FOUR months ago Poppy Pawsey’s life fell apart.

After 12 years in the Royal Marine Band Service travelling the world playing music she was medically discharged. Depressed and angry, her relationship of six years broke down and she found herself back with her parents in Highcliffe struggling to see a way forward.

But now, following a chance conversation with a Help For Heroes advisor, 30-year-old Poppy is preparing to fly to Toronto as part of the UK team for the Invictus Games, the international sporting event created by Prince Harry for sick, injured and wounded service personnel and veterans.

“It’s just incredible,” says Poppy. “In March I felt as though my whole world had collapsed, but now my life is coming together in ways I could never have imagined.”

The day Poppy was told she had made the Invictus Games team she also found out she had been selected for a new course at the Forces Media Academy that starts the day after she gets back from Toronto.

Poppy joined the RM Band Service in 2005 as a saxophonist and violinist, but also performed as a singer. As a musician she trained for active service with the medics and convoy drivers and to deal with the chemical decontamination of casualties.

“I loved the job, it was my life. I was never posted to a theatre of war, but I had an amazing exchange posting with the Royal New Zealand Navy Band and recorded with them on their first ever album.

“Then I suffered a hip and back injury from marching and never recovered. You can’t see chronic pain, but it meant I couldn’t march, which is a bit of a problem for a military band musician.”

Eventually Poppy was medically discharged.

“I went in with a job and came out without one. I was totally sideswiped, my relationship ended, I was miserable. I was a wreck.”

After a chance conversation at Help For Heroes Poppy discovered she was eligible for selection for the Invictus Games. As a child she swam with Christchurch Seagulls Swimming Club so entered four events – 50m freestyle, back- and breast-stroke and the 100m freestyle.

“I also wanted to learn a new sport so because I enjoyed shooting a rifle I decided on archery, went to a training camp and did well enough to enter the trials for UK team selection. The thing with the Invictus Games it’s not just about your talent, you’re also assessed as part of a team and what your participation means to your recovery journey. When I was discharged I really missed being part of a team, more than I could ever have imagined, so this is perfect for me.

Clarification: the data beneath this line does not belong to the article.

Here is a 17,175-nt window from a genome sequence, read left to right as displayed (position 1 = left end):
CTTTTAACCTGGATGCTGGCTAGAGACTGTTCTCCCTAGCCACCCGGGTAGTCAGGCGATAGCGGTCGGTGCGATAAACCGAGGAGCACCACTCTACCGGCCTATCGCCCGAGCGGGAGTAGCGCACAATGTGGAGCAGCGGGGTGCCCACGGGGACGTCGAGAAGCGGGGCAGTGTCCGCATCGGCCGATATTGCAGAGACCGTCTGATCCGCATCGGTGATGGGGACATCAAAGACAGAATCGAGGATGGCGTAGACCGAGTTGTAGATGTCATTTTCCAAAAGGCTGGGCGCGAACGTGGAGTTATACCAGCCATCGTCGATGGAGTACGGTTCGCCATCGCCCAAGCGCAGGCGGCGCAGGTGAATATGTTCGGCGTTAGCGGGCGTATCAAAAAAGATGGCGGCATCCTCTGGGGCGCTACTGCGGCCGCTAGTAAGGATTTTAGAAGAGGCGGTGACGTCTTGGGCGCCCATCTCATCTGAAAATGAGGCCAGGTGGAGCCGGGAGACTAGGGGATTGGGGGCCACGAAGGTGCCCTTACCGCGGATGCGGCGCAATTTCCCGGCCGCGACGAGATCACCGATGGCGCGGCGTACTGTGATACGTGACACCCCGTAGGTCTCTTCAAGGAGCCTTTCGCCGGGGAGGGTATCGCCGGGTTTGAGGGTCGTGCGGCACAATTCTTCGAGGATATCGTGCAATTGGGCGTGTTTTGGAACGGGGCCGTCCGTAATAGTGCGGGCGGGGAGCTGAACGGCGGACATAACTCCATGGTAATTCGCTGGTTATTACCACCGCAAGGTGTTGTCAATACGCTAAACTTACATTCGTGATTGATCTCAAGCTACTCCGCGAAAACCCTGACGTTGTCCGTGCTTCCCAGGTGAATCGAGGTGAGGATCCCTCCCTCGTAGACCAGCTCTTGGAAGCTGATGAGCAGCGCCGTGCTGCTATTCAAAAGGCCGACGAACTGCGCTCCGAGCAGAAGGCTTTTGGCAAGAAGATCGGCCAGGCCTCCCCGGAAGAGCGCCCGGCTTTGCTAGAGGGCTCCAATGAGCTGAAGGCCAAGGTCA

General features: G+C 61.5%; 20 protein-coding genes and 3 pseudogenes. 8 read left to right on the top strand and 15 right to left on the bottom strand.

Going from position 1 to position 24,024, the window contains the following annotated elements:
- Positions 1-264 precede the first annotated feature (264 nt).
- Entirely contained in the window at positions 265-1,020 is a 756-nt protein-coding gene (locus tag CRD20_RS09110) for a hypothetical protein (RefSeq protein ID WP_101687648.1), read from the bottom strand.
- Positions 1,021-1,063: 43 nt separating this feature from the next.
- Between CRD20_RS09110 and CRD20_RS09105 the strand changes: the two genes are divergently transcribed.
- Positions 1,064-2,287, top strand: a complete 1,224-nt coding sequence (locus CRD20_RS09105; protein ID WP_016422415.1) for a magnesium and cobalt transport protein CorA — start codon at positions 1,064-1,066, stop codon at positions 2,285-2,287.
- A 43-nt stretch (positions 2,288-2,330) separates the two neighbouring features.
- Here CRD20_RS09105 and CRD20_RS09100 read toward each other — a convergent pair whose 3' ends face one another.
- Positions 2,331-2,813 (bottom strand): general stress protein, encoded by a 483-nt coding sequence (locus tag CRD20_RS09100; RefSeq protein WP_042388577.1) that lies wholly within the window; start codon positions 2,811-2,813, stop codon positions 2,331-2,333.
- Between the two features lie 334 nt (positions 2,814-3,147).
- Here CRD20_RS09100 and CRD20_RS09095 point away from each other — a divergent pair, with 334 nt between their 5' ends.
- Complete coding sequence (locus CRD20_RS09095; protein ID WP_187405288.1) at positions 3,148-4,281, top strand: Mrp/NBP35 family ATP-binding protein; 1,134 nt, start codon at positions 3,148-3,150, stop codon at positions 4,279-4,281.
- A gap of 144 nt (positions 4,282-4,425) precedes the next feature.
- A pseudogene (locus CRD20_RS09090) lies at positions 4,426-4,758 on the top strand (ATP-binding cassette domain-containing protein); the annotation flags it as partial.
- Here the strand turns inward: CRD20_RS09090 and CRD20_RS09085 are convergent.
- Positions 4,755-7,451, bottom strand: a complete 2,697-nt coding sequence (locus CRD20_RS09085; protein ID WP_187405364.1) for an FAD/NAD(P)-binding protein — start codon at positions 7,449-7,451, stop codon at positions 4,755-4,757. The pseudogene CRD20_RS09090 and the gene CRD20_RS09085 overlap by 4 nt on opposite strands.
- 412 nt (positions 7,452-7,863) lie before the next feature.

“I go to the gym for two hours every morning then swim in the afternoon and do archery in the evening. I’m hugely grateful to Dave Mott at PhysioFitness Dorset for the work he has done with me and although I don’t see myself as a medallist, even to be selected for this experience means everything to me.”

The UK team launch in London in May was a chance for Poppy not only to meet her new teammates, but also to be reminded of happier times… by none other than Prince Harry.

“He is lovely,” says Poppy. “I met him in 2014 at the opening ceremony for the London Invictus Games as my former partner was singing the Invictus anthem and knew the Prince quite well. There was a private party the night before and as it was Harry’s 30th birthday we took a card to give him, but we didn’t see him.

“I still had it with me the following day and happened to see him so I presented him with this red wine-stained card, which he found funny. When he saw me at the launch for this year’s Game he remembered me and had a laugh about it.”

The Invictus Games open in Toronto on September 23.